05-28-2015 12:21 PM
The CMH statistic calculated on RIDIT scores (proc FREQ) takes the value (n-1)*Rs**2 where Rs is the Spearman rank correlation. This is of interest with multi-level tables, because it is the only way in SAS to get a stratum-adjusted Spearman correlation. How can I get the sign of Rs?
05-28-2015 02:54 PM
You can get Spearmen coefficients from PROC CORR with the SPEARMAN option. For example, the Spearman coefficient for the following data is 0.36332 and n=21. The CMH statistic is (21-1)*(0.36332)**2 = 2.6400
do i = 1 to 21;
x = rand("table", 0.5, 0.3, 0.2);
y = rand("table", 0.5-x/10, 0.3, 0.2+x/10);
proc corr data=test spearman noprob;
var x y;
proc freq data=test;
tables x*y / scores=ridit cmh norow nopercent nocol;
05-28-2015 05:19 PM
In proc freq, strata play a distinct role from BY analysis. A stratum-adjusted correlation is not the same as correlations by stratum. The former is a single coefficient of within strata relationship, the later are multiple coefficients, one for each stratum. - PG
05-29-2015 07:26 PM
What about dummy coding the strata variable, then using proc corr and putting all the dummy variables in the partial statement? (I haven't checked the validity of this approach.)
06-01-2015 09:25 AM
Hmm, that sounds logical to me--partialling out the strata effect ought to at least get the sign correct.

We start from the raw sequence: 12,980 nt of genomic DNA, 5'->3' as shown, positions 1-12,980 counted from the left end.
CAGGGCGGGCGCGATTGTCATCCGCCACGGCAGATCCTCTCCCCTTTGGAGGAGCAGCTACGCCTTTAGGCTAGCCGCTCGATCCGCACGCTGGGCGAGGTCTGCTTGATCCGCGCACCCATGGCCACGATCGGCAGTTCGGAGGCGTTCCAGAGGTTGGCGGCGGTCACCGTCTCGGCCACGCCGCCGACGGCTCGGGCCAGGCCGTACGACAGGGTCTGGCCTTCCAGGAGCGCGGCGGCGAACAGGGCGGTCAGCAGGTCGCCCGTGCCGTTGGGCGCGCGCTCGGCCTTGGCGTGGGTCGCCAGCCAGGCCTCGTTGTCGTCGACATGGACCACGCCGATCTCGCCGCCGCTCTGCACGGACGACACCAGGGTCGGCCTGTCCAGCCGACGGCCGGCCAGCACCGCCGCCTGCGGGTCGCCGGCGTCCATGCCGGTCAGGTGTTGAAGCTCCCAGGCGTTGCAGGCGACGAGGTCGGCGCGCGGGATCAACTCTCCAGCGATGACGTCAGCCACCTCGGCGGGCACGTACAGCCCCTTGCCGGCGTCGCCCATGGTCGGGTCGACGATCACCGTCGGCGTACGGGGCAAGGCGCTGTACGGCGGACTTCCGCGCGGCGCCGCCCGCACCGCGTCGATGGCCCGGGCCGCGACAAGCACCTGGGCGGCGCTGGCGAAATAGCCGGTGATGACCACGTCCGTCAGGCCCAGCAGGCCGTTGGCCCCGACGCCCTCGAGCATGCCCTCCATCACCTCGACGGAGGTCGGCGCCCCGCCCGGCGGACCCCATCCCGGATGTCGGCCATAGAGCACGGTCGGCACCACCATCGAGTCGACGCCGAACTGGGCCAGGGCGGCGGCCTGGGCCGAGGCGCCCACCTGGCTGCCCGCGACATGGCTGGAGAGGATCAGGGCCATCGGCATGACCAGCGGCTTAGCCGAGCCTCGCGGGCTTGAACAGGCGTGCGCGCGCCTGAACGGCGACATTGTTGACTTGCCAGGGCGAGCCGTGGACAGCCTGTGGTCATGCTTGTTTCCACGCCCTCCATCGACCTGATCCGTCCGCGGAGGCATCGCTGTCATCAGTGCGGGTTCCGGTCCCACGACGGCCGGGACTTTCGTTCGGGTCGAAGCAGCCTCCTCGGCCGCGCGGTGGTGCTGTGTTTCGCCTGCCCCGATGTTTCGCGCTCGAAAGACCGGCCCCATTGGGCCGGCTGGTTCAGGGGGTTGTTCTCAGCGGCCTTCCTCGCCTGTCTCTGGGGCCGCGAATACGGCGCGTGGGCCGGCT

06-04-2015 05:51 PM
Back at this, at last. The partial correlation sounded indeed like an intuitively appealing idea, thanks . So I ran a simulation. Correlated random pairs were generated with proc simnormal. Data was divided into 5 groups with means 1, 2, 3, 5, 7 and Std devs 1, 2, 3, 5, 7, each group represented by 100 pairs. The exercise was repeated for correlations of 0.5 and -0.1. Partial and stratum-adjusted correlation estimates were compared for 1000 sets of 500 observations. Stratum-adjusted estimates were given the sign of the corresponding partial correlation as suggested by . Here are the results:
It is obvious to me that the two estimates are somewhat related and sligntly biassed toward zero, but certainly not equivalent. In the small negative correlation simulation, about 1% of the stratum-adjusted correlations were given the wrong sign.